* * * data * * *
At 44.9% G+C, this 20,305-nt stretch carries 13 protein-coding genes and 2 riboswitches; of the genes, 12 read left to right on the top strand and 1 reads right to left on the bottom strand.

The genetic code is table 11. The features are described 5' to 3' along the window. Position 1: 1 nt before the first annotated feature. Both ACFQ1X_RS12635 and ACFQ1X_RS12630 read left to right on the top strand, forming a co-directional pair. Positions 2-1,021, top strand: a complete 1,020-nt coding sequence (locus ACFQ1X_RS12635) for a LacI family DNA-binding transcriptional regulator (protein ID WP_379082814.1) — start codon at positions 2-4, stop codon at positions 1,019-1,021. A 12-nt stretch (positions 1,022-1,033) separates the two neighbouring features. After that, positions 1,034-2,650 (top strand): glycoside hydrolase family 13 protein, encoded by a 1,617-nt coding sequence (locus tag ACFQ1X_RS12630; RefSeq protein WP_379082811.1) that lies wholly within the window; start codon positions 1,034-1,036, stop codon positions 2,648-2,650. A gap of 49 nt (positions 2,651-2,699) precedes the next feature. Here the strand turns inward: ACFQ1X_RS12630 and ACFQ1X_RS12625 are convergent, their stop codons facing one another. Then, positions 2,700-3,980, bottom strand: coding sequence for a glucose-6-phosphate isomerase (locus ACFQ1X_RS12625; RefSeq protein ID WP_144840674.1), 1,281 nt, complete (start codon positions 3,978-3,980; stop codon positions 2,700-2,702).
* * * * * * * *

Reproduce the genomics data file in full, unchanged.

At 44.9% G+C, this 20,305-nt stretch carries 13 protein-coding genes and 2 riboswitches; of the genes, 12 read left to right on the top strand and 1 reads right to left on the bottom strand.

The genetic code is table 11. The features are described 5' to 3' along the window. Position 1: 1 nt before the first annotated feature. Both ACFQ1X_RS12635 and ACFQ1X_RS12630 read left to right on the top strand, forming a co-directional pair. Positions 2-1,021, top strand: a complete 1,020-nt coding sequence (locus ACFQ1X_RS12635) for a LacI family DNA-binding transcriptional regulator (protein ID WP_379082814.1) — start codon at positions 2-4, stop codon at positions 1,019-1,021. A 12-nt stretch (positions 1,022-1,033) separates the two neighbouring features. After that, positions 1,034-2,650 (top strand): glycoside hydrolase family 13 protein, encoded by a 1,617-nt coding sequence (locus tag ACFQ1X_RS12630; RefSeq protein WP_379082811.1) that lies wholly within the window; start codon positions 1,034-1,036, stop codon positions 2,648-2,650. A gap of 49 nt (positions 2,651-2,699) precedes the next feature. Here the strand turns inward: ACFQ1X_RS12630 and ACFQ1X_RS12625 are convergent, their stop codons facing one another. Then, positions 2,700-3,980, bottom strand: coding sequence for a glucose-6-phosphate isomerase (locus ACFQ1X_RS12625; RefSeq protein ID WP_144840674.1), 1,281 nt, complete (start codon positions 3,978-3,980; stop codon positions 2,700-2,702).